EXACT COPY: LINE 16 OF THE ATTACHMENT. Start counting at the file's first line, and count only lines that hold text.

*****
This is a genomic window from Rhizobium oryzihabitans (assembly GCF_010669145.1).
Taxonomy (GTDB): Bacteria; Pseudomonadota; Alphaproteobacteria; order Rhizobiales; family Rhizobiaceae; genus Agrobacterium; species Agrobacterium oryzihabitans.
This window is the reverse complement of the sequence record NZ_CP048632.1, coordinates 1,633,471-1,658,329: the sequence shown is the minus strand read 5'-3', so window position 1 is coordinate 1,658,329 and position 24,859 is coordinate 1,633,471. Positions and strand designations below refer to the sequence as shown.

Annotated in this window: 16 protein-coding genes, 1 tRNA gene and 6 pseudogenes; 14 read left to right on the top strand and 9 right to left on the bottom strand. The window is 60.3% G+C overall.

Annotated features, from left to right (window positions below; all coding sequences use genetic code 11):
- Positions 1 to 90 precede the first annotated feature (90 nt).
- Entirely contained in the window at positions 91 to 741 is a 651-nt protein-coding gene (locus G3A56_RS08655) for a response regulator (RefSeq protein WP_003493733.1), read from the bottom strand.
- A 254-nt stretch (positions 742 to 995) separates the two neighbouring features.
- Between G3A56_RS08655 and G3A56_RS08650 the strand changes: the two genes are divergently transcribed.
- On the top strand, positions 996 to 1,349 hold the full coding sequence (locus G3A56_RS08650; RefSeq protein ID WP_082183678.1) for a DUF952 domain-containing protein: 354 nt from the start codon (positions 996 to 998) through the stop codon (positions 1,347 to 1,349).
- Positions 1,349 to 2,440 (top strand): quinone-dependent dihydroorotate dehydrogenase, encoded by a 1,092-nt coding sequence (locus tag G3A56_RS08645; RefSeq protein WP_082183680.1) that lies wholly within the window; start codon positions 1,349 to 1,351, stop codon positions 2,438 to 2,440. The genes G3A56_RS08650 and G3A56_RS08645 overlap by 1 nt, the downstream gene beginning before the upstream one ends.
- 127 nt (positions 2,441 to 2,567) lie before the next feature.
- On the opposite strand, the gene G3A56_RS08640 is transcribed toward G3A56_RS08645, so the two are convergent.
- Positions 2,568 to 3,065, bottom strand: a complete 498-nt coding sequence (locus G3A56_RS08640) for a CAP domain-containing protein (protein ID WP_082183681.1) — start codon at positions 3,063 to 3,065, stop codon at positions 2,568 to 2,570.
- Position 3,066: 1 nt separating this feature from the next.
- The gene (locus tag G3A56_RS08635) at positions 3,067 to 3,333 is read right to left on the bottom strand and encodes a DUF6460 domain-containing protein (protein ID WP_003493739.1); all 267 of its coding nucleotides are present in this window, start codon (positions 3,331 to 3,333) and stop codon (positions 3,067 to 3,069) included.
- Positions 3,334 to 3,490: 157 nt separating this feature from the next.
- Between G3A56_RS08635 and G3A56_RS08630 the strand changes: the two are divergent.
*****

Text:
- The gene (locus tag G3A56_RS08635) at positions 3,067 to 3,333 is read right to left on the bottom strand and encodes a DUF6460 domain-containing protein (protein ID WP_003493739.1); all 267 of its coding nucleotides are present in this window, start codon (positions 3,331 to 3,333) and stop codon (positions 3,067 to 3,069) included.